Love it, hate it
April 7, 2011 Leave a comment
A key component of rebuilding my seat (and my confidence) involves balance. Christy is focusing on this in our lessons, and I’m spending a lot of time out of the saddle – standing, hovering in a half seat, and working in two-point. And I have a lot more to go. Christy reminded me of an article in last month’s Dressage Connections about the repetitions required to establish new habits and muscle memory. The number is in the tens of thousands.
I had a fun ride last night on an adorable little Quarter Horse named Tucker. He’s an exceptionally fancy QH, with nice gaits and lots of training. Tucker is mirror, reflecting his rider’s aids, and because he’s got so much training, he notices every message his rider sends – intentionally or otherwise. I can feel how off my timing is when I’m late on softening, or when I respond to slowly to one of his lightning quick little evasions – popping a shoulder out here, a hip inward there.
I was sorely, sorely tempted to push all the buttons and ride this fun little horse to the best of my ability. But the ride wasn’t pretty, and Christy pointed out that my aids probably weren’t as clear or well timed as they could be. Oh, and by the way, my leg was curling back again. So instead of pushing the fun buttons, I went back to cultivating a balanced seat.
Christy has me doing three exercises that are brutal, and brutally effective. All tax the squishy muscles I need to develop, none are terribly fun, and all take direct aim at improving my lower leg position and stability.
Post – Stand – Post
The first exercise Christy has me use (and return to immediately if things go south) is posting two beats, and then standing two beats, post two, stand two, rinse and repeat. It’s not terribly fun for me because when I stand for two beats, balance is a real challenge. However, building the feel for balance is one of the key outputs of this exercise. And the fact that as I stand, my leg invariably is in (and remains in) the correct positi0n is also helpful. This is an exercise I’m going to be doing a lot, on every horse I ride.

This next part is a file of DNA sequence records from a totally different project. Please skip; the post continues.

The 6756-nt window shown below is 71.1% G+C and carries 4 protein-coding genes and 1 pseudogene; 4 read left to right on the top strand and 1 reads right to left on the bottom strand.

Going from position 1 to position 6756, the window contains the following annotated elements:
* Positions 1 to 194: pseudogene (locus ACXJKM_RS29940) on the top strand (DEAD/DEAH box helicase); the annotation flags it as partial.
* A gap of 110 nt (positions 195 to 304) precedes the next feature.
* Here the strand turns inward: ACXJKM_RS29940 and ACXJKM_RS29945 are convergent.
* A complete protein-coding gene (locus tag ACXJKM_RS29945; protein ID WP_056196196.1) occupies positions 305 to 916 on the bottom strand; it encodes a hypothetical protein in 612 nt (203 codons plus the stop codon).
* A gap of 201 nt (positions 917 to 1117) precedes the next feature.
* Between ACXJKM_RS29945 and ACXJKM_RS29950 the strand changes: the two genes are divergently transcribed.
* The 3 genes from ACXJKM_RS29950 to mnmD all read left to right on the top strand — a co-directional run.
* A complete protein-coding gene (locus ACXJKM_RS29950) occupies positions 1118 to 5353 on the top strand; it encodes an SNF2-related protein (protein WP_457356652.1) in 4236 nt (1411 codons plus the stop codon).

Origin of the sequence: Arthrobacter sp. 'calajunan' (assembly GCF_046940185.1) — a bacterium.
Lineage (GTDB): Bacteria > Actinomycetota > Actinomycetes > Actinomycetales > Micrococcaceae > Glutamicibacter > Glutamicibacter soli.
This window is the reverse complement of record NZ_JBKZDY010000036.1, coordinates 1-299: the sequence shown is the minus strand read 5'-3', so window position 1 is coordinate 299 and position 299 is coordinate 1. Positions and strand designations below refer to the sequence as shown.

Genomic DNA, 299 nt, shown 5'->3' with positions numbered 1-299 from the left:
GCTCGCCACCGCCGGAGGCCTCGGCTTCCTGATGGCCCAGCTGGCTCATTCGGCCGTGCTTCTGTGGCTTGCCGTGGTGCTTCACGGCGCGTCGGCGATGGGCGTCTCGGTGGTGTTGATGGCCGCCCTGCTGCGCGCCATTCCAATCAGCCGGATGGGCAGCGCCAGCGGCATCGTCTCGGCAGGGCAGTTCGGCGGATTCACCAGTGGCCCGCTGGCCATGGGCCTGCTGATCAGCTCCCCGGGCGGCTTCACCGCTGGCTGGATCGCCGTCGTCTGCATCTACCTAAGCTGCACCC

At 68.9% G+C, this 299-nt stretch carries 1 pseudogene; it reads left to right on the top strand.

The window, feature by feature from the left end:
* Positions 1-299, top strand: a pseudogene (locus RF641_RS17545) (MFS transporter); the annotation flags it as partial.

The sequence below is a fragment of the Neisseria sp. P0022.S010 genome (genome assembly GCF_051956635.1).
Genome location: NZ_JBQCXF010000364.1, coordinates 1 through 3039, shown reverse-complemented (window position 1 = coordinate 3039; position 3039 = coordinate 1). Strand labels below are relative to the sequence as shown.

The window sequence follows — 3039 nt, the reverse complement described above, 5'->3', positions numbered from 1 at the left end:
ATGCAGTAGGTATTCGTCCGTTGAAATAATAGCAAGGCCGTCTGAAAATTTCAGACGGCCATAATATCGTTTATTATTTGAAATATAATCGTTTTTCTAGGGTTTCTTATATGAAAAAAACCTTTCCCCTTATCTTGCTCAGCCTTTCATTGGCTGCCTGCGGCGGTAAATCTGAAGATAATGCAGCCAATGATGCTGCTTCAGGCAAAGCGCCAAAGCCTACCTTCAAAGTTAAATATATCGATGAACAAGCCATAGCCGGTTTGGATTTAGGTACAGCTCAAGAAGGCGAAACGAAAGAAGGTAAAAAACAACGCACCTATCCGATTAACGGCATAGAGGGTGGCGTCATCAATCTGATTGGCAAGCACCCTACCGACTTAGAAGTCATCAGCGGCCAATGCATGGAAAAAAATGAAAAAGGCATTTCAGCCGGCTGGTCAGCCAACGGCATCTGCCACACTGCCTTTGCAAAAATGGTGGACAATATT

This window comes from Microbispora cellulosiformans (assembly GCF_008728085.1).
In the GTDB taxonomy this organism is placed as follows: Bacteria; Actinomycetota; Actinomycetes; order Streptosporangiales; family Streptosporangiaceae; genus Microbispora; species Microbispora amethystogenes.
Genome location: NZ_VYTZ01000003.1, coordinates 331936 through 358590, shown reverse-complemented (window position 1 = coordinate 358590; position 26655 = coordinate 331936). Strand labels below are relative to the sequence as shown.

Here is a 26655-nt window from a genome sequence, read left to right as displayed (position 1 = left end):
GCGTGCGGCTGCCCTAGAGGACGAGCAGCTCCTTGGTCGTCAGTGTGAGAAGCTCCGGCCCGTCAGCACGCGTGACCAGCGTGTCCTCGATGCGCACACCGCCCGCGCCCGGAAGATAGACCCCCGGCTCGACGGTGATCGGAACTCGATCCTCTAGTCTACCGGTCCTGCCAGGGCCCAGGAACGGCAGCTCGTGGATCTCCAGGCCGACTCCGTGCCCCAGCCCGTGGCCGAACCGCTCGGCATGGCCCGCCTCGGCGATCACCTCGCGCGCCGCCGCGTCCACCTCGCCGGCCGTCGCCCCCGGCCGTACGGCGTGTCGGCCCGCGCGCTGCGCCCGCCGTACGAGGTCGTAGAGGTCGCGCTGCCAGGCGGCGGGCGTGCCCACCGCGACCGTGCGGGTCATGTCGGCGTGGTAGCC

The next exercise Christy has me do has much the same effect as the first, in that it tests my balance while building a steadier lower leg. She has me ride a posting trot, but doesn’t allow my butt to touch the saddle. I drop into a half-seat instead of sitting all the way down. For extra fun, Christy will have me mix the two exercises. I’m grunting and swearing by the time I complete one lap.
The lower-leg-curling habit is most evident when I want to use my leg. I need to get it through my head that using my leg does not mean trying to reach back and poke the horse in the flank – it means applying pressure (or the spur) with my leg at or near “home” position – at the girth. Using my leg correctly and building muscle memory is something else I need to practice, practice and practice some more.
Stand & Steer
To work on getting the feel of using my leg while keeping it in the correct position, Christy has me stand, and steer the horse from my leg. I can’t curl my legs back when standing – this is a genius little exercise that I can’t evade. As I stand, I experiment with using my inside and outside aids. There’s absolutely no question in my mind that my leg aids are much more clear and distinct when I do this, because I get crisp responses from all the horses I ride – even Oliver, who has no dressage training to speak of. As a bonus, this exercise requires balance, as well.
Riding Tucker was fun, and will only be more so when I recapture my ability to ride with a modicum of balance and precision. In the meantime, I’m practicing, and recalling what George Morris said about building new habits: first it’s hard, then it gets easy, then it becomes habit, and, finally, it’s beautiful. For what it’s worth, I’m firmly in the “hard” stage!